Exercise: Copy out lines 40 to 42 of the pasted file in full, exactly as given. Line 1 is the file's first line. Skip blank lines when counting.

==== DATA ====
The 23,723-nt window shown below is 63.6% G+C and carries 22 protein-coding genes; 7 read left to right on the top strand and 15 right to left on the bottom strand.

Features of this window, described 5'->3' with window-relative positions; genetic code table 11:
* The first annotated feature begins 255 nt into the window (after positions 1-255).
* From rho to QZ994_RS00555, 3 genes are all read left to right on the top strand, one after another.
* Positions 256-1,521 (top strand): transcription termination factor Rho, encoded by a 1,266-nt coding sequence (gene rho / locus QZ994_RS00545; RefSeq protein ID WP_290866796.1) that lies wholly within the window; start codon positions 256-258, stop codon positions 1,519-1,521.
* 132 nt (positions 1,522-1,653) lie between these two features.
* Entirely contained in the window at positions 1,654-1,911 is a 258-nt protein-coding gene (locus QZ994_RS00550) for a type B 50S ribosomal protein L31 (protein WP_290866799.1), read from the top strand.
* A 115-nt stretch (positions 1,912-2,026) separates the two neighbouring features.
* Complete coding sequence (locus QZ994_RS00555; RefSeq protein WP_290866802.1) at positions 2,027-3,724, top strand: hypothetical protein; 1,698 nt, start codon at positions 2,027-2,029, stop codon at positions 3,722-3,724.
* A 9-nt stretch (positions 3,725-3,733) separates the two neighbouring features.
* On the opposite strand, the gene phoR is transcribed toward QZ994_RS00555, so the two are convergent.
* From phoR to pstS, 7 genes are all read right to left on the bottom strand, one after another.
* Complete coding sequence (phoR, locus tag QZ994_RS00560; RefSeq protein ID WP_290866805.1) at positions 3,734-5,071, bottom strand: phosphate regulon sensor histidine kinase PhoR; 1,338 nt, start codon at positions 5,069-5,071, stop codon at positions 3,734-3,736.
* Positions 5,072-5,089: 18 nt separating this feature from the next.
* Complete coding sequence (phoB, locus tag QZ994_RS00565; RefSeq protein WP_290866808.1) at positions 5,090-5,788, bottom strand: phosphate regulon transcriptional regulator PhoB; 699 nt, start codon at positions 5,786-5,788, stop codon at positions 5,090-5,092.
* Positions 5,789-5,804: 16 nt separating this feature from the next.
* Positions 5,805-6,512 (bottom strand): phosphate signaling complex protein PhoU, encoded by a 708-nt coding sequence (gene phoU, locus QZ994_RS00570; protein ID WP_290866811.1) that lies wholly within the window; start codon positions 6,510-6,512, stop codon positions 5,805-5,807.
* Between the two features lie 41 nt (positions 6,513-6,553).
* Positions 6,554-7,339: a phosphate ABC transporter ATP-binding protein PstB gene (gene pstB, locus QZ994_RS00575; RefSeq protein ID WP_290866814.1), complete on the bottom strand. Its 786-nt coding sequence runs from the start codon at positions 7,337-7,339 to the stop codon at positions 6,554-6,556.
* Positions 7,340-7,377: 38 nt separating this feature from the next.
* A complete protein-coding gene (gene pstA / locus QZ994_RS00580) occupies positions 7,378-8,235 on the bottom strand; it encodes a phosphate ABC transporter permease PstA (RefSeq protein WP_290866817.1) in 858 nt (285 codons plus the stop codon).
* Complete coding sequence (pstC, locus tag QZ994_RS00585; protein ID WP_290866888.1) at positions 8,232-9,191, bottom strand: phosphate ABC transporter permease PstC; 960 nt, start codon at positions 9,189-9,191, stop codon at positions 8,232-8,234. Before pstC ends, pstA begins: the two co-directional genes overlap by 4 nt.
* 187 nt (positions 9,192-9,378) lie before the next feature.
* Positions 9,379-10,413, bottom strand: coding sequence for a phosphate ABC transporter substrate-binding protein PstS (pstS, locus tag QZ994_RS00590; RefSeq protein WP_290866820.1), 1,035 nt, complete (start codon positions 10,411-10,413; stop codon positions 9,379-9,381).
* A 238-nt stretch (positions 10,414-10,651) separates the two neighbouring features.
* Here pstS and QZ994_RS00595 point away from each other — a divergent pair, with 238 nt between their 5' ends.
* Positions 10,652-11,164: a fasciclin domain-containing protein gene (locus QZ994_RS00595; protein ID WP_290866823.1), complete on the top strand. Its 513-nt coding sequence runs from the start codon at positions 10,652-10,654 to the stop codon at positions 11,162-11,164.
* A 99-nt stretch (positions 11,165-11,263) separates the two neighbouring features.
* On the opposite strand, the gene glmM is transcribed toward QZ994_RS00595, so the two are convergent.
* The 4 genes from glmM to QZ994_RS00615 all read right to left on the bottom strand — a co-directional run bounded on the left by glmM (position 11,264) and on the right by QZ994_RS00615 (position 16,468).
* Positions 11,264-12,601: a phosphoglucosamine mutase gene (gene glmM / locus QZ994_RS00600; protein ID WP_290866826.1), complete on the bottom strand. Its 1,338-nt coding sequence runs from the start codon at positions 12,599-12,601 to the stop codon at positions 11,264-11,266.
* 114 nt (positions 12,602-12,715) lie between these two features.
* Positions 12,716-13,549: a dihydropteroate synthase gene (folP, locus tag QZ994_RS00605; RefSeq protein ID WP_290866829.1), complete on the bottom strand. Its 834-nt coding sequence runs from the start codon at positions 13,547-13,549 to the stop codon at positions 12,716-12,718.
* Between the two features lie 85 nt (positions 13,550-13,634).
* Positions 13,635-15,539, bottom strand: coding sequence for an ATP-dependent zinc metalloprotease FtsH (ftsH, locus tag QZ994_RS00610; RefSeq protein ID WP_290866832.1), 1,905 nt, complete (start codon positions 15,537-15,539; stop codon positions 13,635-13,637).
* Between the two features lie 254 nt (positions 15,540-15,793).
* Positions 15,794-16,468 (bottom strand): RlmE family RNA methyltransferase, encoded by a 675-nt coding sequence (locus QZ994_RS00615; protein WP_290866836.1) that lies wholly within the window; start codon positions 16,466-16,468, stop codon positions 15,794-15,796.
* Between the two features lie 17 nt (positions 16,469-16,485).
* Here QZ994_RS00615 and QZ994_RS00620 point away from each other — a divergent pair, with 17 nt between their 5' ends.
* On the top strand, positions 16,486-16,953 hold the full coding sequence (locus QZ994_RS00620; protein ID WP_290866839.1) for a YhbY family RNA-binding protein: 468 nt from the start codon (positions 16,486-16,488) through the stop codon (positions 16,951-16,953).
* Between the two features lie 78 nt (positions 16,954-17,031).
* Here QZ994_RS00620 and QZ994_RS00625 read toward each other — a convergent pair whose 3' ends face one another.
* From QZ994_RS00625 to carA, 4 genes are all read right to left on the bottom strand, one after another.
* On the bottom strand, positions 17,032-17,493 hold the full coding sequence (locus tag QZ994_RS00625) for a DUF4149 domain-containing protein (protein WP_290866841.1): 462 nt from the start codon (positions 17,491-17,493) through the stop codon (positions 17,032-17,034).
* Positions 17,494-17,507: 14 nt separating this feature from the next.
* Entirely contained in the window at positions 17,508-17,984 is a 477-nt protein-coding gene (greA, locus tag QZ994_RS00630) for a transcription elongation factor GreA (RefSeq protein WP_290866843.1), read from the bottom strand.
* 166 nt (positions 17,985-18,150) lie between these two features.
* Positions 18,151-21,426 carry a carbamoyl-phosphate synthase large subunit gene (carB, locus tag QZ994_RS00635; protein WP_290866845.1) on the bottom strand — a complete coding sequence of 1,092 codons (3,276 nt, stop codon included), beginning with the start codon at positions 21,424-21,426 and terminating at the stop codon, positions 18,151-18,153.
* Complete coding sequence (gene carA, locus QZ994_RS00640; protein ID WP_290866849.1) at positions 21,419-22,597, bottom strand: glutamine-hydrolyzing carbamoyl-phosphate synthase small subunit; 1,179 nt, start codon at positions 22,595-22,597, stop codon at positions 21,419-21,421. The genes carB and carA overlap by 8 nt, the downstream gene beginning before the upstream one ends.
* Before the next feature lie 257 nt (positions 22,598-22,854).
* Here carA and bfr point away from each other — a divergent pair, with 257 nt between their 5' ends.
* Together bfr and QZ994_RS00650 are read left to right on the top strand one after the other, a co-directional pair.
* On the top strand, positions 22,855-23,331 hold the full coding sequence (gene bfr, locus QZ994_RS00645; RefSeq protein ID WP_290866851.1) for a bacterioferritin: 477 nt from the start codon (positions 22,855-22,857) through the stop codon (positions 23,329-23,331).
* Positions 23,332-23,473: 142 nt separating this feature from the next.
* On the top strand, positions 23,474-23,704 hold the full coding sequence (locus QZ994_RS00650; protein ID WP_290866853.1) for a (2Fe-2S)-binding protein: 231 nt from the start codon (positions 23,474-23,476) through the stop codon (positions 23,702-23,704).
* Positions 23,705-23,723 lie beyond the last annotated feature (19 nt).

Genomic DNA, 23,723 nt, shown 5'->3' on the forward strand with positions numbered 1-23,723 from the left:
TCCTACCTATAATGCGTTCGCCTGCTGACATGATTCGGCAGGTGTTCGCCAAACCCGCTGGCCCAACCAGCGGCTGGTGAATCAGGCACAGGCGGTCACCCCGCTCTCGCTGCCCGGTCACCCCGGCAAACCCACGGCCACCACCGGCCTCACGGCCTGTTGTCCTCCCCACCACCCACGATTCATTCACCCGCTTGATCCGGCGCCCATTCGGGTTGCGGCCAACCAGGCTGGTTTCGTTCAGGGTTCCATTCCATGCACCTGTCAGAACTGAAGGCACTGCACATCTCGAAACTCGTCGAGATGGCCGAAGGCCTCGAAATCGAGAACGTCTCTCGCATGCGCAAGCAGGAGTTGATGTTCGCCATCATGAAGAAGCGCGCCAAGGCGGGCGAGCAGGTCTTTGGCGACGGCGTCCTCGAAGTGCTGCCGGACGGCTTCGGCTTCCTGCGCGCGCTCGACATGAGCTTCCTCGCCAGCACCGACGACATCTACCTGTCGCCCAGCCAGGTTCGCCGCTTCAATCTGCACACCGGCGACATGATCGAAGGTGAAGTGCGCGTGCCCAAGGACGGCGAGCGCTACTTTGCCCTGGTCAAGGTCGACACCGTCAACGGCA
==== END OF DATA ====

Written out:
* On the top strand, positions 16,486-16,953 hold the full coding sequence (locus QZ994_RS00620; protein ID WP_290866839.1) for a YhbY family RNA-binding protein: 468 nt from the start codon (positions 16,486-16,488) through the stop codon (positions 16,951-16,953).
* Between the two features lie 78 nt (positions 16,954-17,031).
* Here QZ994_RS00620 and QZ994_RS00625 read toward each other — a convergent pair whose 3' ends face one another.